Welcome to Transcriptions, a new online forum on the critical intersections of HIV/AIDS, global health, and the social sciences.
As a collaborative forum, the site is designed as a space for scholars and activists, policy makers and practitioners working at the intersections of the biosciences, social sciences, public health, and humanities to engage in critical conversation and to take each other up on important issues that cross disciplinary divides – methodological, conceptual, and programmatic. In light of new developments in HIV research and in global health more broadly, there is an increasing interest in understanding how the life and statistical sciences conduct their work, as as well in learning from the humanistic and social sciences how people experience and respond to the HIV epidemic and other diseases.
Transcriptions seeks to trace evolving developments in HIV science and global health programs; connect social scientists, scholars in the humanities and biomedical and public health researchers; and encourage critical engagement with methodological, ethical, and philosophical questions on and around HIV science, interventions, and programming. As a project of Somatosphere, Transcriptions builds on the conversations emerging between these disciplines. And as a collaborative project, we’re hoping you will be part of this conversation.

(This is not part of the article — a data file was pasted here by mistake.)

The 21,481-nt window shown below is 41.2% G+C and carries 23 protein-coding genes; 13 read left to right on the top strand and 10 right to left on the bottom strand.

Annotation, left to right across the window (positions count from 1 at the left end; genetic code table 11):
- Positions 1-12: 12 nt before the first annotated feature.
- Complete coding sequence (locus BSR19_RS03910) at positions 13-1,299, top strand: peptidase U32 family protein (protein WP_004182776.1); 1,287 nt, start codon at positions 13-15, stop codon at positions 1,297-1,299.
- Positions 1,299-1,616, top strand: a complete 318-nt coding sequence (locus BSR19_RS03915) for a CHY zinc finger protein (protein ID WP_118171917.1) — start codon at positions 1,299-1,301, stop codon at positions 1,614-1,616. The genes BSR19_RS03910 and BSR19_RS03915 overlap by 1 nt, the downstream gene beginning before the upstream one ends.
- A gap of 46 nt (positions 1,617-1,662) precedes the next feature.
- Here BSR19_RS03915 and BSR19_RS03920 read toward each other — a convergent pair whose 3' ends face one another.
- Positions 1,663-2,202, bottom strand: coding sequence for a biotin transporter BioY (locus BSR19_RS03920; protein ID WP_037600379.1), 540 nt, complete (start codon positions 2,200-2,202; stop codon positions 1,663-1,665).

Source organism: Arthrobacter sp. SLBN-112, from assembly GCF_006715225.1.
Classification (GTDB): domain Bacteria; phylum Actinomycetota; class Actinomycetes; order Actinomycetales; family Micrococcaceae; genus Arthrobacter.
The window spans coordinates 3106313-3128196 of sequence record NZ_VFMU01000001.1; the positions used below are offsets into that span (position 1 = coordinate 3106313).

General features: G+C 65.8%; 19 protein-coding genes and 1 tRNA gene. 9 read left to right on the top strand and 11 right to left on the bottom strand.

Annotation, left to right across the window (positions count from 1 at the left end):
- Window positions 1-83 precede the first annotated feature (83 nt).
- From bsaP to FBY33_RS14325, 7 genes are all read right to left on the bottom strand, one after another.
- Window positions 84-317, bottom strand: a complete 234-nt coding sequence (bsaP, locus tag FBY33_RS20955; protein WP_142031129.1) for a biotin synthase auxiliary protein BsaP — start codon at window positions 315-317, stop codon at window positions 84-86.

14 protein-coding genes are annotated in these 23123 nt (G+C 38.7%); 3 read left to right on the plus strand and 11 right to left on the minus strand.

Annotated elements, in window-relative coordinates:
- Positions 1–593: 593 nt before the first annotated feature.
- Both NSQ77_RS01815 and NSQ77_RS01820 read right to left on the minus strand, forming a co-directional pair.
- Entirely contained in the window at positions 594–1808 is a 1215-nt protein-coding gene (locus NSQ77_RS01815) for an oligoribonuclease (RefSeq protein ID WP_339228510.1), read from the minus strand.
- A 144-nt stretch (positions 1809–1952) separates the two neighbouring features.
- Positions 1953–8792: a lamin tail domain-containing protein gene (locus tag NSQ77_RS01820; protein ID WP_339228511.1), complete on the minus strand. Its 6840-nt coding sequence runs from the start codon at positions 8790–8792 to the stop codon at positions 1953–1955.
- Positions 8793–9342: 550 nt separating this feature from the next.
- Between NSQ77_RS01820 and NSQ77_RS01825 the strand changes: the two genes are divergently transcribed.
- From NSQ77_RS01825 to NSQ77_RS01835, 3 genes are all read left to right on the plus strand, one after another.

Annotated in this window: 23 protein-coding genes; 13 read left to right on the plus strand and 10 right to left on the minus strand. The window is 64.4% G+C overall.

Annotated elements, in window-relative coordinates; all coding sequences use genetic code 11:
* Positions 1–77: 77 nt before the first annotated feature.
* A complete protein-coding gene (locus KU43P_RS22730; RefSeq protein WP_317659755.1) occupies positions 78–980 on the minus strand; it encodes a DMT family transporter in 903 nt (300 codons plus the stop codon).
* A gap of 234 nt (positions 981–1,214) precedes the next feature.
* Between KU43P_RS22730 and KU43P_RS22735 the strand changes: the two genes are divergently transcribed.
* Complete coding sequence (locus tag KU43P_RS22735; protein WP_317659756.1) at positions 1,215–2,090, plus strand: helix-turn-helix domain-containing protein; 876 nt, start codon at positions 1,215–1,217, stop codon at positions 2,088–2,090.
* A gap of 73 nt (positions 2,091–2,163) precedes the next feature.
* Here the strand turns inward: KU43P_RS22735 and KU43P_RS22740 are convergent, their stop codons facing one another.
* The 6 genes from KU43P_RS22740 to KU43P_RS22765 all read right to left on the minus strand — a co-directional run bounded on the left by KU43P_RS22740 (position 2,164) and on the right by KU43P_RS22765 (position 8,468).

We were inspired to start this forum after participating in the 1st International HIV Social Science and Humanities Conference in June 2011 in Durban (http://www.iaohss.org/). At the current moment, there are important new scientific advances in the field of HIV prevention and treatment; new techniques in modelling disease incidence and interventions; new political alignments (both globally and locally) in global health programs; and new willingness to engage in conversation with the social sciences and humanities, drawing on decades of close observation. Will this be a period in which major strides are made in combating the HIV epidemic and other diseases because social, political, clinical, and biological evidence is combined in equitable, just and effective interventions? Or will it be a moment of increasing biomedicalization, of new modes of subjection and exclusion, and of a security-based logic of population control? Encouraged by the fiery call to arms from the conference organisers and participants and the nascent rapprochement between life scientists, medics, and social scientists attending the conference, we have decided to create this site in order to carry these conversations forward and expand them into broader networks.
As editors for Transcriptions, we’re working with a dynamic group of scholars, practitioners, and activists across disciplines and modes of intervention.The forum will review relevant scholarly articles (In the Journals) and important new books (On the Shelves); share interviews and conversations with key scholars (Dialogues); collect and summarize print and web news (Broadsheets); post information about conferences, seminars, and other relevant event (Announcements); and solicit in-depth analyses of hot and emerging issues (Emerging Issues). In addition to the Categories, we will feature an ongoing series on specific topics. Currently, the series include History and HIV/AIDS, Keywords, and Methodologies, and more will be coming soon. The site is not our personal soap-box, but a collaborative enterprise, so we look forward to developing it with friends and colleagues.
If you’re involved in global health and HIV/AIDS work, whether as a scientist, practitioner, activist, or scholar, please get in touch with us and share your ideas at email@example.com